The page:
Traditionally, one thinks of bufferbloat happening on the routers and switches of the Internet. However, the networking stacks of the clients and servers can have huge buffers. Data sitting in TCP sockets or waiting for the application to send or read causes artificial latency, and affects user experience the same way as "traditional" bufferbloat.

Finally, it is important to note that queueing only happens behind a slow "bottleneck" link in the network, and only occurs when sufficient traffic is present. The RPM Test must ensure that buffers are actually full for a sustained period, and only then make repeated latency measurements in this particular state.

3. Goals

The algorithm described here defines an RPM Test that serves as a good proxy for user experience. This means:

  1. Today's Internet traffic primarily uses HTTP/2 over TLS. Thus, the algorithm should use that protocol.

    As a side note: other types of traffic are gaining in popularity (HTTP/3) and/or are already being used widely (RTP). Traffic prioritization and QoS rules on the Internet may subject traffic to completely different paths: these could also be measured separately.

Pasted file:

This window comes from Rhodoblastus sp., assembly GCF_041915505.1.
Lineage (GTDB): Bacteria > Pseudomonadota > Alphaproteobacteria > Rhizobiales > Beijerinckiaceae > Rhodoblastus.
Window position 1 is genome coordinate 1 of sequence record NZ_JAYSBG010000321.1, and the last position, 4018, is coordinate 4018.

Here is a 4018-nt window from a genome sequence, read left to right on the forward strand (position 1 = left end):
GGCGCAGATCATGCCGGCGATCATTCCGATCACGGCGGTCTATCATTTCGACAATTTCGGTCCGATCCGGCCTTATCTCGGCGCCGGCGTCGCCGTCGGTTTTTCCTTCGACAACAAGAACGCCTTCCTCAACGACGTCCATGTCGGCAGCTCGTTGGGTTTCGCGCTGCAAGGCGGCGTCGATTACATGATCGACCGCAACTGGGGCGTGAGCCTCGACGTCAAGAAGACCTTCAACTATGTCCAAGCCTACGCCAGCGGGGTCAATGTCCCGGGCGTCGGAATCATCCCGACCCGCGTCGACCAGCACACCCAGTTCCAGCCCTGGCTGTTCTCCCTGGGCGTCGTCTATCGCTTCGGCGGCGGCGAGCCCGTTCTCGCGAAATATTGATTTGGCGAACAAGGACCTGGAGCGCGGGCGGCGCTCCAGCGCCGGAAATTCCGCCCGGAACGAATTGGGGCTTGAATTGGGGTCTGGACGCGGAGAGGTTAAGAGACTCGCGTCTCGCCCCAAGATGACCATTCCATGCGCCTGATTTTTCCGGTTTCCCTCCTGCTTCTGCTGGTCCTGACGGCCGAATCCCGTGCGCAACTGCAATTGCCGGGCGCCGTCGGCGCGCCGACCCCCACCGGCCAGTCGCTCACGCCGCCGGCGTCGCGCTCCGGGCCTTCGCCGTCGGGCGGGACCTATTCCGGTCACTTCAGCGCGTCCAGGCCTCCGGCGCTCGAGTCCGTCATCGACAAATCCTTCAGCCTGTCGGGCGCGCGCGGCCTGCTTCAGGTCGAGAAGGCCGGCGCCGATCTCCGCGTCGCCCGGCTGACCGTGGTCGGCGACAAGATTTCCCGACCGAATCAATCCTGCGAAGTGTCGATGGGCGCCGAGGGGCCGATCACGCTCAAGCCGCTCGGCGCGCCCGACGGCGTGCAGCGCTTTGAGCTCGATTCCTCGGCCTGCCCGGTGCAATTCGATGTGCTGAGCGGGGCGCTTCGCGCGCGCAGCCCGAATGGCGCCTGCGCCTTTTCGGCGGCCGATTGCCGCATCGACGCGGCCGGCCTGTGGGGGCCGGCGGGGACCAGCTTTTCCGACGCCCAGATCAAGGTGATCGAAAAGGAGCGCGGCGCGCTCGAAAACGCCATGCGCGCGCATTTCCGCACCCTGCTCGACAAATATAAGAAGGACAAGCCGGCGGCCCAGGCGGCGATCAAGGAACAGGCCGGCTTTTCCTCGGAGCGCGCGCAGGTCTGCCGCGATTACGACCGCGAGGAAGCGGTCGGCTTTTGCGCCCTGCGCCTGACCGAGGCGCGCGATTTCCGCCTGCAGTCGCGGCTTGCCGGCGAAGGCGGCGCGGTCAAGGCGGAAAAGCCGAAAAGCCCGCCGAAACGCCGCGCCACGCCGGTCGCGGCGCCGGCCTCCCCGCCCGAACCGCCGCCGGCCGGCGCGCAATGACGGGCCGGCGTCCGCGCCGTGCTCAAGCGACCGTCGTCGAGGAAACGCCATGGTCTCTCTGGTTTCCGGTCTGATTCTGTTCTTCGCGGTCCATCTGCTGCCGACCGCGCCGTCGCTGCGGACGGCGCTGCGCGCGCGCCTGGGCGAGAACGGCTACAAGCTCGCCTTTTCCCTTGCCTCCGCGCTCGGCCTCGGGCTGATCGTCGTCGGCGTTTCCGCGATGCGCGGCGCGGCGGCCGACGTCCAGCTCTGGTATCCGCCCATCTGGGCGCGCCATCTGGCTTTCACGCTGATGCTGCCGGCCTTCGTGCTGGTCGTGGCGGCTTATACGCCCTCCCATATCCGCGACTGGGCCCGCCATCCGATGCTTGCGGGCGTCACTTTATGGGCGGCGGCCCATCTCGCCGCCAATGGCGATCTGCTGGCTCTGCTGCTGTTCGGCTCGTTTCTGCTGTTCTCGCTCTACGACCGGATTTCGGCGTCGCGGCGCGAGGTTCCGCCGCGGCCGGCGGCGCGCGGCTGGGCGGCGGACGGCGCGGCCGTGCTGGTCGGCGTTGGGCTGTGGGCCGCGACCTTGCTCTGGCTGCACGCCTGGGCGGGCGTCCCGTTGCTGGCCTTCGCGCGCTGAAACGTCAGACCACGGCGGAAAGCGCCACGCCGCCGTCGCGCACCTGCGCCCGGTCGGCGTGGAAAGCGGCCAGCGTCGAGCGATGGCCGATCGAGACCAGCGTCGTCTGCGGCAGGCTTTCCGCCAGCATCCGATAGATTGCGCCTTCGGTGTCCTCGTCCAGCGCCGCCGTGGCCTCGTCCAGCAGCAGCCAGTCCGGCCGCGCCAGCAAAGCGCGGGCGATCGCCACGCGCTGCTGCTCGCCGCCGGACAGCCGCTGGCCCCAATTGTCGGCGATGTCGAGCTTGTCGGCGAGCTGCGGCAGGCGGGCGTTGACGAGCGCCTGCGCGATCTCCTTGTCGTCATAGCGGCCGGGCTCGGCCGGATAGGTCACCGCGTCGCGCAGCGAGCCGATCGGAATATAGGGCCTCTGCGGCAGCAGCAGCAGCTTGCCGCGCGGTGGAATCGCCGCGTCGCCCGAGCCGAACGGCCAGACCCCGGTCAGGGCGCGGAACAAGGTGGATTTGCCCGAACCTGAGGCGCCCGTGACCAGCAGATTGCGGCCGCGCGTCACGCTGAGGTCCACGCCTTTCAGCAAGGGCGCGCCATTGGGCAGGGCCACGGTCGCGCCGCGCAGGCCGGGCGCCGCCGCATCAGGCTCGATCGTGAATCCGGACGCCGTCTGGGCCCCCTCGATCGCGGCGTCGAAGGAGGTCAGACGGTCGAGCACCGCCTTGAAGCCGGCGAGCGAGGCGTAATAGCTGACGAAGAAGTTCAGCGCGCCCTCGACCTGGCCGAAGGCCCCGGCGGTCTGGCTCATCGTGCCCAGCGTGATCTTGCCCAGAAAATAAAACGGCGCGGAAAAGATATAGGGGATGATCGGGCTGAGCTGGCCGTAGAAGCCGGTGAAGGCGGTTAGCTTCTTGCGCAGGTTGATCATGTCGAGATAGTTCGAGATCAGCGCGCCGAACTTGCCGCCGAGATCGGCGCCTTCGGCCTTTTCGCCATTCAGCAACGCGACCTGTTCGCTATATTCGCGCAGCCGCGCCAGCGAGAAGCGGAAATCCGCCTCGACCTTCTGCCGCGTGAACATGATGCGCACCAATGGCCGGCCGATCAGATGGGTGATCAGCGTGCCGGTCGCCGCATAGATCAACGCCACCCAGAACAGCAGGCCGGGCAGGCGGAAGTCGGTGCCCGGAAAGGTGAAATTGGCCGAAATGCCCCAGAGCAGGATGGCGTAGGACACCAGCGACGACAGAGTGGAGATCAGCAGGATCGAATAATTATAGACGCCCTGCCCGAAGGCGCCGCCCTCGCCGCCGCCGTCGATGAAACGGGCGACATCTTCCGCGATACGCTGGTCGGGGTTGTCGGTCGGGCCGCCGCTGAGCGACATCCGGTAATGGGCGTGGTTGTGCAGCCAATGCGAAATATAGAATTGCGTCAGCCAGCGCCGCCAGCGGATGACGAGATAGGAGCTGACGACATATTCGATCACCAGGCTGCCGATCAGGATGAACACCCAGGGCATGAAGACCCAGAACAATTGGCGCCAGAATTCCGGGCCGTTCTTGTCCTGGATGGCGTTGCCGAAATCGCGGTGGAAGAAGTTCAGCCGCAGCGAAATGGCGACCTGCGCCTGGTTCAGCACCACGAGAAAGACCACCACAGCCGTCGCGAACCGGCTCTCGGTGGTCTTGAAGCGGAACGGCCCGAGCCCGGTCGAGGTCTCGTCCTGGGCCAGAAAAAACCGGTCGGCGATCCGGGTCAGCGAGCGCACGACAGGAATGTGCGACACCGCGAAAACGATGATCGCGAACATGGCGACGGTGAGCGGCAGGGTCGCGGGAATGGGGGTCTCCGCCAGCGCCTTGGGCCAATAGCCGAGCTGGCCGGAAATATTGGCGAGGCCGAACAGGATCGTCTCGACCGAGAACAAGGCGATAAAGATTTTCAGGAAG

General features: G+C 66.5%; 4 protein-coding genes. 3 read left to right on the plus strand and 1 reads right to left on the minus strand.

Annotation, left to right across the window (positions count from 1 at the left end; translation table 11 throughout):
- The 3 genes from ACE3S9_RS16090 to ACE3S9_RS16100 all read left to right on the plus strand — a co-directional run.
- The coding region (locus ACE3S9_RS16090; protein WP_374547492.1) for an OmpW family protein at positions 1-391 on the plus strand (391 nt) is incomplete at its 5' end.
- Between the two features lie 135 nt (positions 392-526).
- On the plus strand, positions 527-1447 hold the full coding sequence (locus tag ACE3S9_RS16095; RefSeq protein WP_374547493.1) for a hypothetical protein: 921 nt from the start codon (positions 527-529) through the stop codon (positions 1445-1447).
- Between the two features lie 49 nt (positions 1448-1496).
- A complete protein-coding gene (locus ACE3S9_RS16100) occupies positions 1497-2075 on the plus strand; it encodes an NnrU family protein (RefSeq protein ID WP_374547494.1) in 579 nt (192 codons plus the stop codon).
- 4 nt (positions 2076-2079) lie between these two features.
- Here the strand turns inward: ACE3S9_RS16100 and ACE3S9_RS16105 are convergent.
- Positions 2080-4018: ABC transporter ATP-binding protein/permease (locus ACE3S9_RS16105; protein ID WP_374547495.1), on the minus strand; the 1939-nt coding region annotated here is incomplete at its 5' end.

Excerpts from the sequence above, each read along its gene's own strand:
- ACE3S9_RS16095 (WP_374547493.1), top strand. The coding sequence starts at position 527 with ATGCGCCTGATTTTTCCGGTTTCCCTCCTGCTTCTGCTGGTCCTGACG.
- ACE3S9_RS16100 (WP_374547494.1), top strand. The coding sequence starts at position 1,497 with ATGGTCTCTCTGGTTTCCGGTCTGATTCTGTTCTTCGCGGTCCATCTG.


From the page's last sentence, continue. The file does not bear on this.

2. The Internet is marked by the deployment of countless middleboxes like transparent TCP proxies or traffic prioritization for certain types of traffic. The RPM Test must take into account their effect on DNS-request [RFC1035], TCP-handshake [RFC0793], TLS-handshake, and request/response.
  3. The test result should be expressed in an intuitive, nontechnical form.
  4. Finally, to be useful to a wide audience, the measurement should finish within a short time frame. Our target is 20 seconds.

4. Measuring Responsiveness Under Working Conditions

To make an accurate measurement, the algorithm must reliably put the network in a state that represents those "working conditions". Once the network has reached that state, the algorithm can measure its responsiveness. The following explains how the former and the latter are achieved.